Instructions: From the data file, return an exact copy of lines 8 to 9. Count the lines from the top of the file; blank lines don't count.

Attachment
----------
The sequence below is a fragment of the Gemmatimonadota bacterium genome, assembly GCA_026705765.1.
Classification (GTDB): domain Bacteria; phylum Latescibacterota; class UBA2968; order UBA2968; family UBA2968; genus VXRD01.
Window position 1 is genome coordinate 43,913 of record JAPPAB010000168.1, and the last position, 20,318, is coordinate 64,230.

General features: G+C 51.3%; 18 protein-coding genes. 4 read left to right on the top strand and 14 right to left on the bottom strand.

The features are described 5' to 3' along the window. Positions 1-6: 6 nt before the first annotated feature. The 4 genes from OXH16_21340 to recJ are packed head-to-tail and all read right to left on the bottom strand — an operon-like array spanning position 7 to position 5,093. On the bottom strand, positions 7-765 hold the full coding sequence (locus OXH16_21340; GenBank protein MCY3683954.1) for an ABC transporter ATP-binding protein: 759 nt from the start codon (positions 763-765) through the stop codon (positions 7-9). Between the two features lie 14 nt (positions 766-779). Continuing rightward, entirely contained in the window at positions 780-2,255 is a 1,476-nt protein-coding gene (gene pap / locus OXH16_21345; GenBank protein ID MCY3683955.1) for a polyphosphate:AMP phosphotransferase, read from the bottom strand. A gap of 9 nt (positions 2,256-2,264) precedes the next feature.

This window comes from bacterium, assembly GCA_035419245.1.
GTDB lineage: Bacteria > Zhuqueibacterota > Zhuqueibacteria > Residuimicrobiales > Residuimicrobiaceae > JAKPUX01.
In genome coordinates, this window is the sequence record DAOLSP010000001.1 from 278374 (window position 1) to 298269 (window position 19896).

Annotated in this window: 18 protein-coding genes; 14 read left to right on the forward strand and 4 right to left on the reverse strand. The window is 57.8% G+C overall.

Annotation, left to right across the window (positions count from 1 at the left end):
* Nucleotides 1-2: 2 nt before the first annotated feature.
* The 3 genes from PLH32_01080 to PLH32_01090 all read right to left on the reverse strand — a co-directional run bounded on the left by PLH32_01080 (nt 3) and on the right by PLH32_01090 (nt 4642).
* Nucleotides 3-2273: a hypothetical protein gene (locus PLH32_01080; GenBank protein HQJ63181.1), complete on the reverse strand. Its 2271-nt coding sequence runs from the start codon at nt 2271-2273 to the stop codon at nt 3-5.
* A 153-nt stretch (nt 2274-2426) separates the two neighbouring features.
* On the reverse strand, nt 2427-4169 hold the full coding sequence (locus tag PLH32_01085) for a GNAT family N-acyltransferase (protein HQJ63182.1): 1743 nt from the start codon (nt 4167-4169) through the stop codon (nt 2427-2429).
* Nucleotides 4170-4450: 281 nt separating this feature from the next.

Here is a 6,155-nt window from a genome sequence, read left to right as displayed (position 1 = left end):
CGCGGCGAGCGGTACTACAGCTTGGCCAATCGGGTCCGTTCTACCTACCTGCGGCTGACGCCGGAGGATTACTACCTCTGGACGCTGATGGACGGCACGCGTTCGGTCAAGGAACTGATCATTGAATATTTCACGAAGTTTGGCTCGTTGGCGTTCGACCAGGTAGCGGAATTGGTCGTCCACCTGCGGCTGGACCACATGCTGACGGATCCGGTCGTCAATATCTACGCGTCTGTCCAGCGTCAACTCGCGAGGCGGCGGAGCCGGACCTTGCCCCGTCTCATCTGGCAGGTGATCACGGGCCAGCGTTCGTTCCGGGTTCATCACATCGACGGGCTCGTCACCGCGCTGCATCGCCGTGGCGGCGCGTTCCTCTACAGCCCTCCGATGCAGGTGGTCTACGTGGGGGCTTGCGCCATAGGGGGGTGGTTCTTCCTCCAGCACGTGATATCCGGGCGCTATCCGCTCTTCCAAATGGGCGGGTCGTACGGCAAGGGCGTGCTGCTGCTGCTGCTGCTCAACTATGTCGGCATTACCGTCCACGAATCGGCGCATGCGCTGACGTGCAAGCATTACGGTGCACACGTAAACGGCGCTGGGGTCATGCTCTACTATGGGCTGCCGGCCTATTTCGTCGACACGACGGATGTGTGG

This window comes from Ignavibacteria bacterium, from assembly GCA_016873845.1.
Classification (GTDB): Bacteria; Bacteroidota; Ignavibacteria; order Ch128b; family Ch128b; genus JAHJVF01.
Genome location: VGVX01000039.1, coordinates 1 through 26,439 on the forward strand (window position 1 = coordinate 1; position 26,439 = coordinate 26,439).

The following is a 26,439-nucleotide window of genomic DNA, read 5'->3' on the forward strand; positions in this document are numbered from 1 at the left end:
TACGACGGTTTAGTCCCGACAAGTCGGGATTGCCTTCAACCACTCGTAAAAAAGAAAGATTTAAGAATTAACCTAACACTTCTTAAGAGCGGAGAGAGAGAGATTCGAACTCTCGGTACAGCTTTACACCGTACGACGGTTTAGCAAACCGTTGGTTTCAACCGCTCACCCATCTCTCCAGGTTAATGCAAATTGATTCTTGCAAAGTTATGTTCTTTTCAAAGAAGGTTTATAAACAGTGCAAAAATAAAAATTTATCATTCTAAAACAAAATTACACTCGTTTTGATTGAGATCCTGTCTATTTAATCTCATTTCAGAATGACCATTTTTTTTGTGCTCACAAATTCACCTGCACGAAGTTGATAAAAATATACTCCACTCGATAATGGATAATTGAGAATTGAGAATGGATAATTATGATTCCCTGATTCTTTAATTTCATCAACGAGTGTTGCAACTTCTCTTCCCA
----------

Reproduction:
In genome coordinates, this window is the sequence record DAOLSP010000001.1 from 278374 (window position 1) to 298269 (window position 19896).

Annotated in this window: 18 protein-coding genes; 14 read left to right on the forward strand and 4 right to left on the reverse strand. The window is 57.8% G+C overall.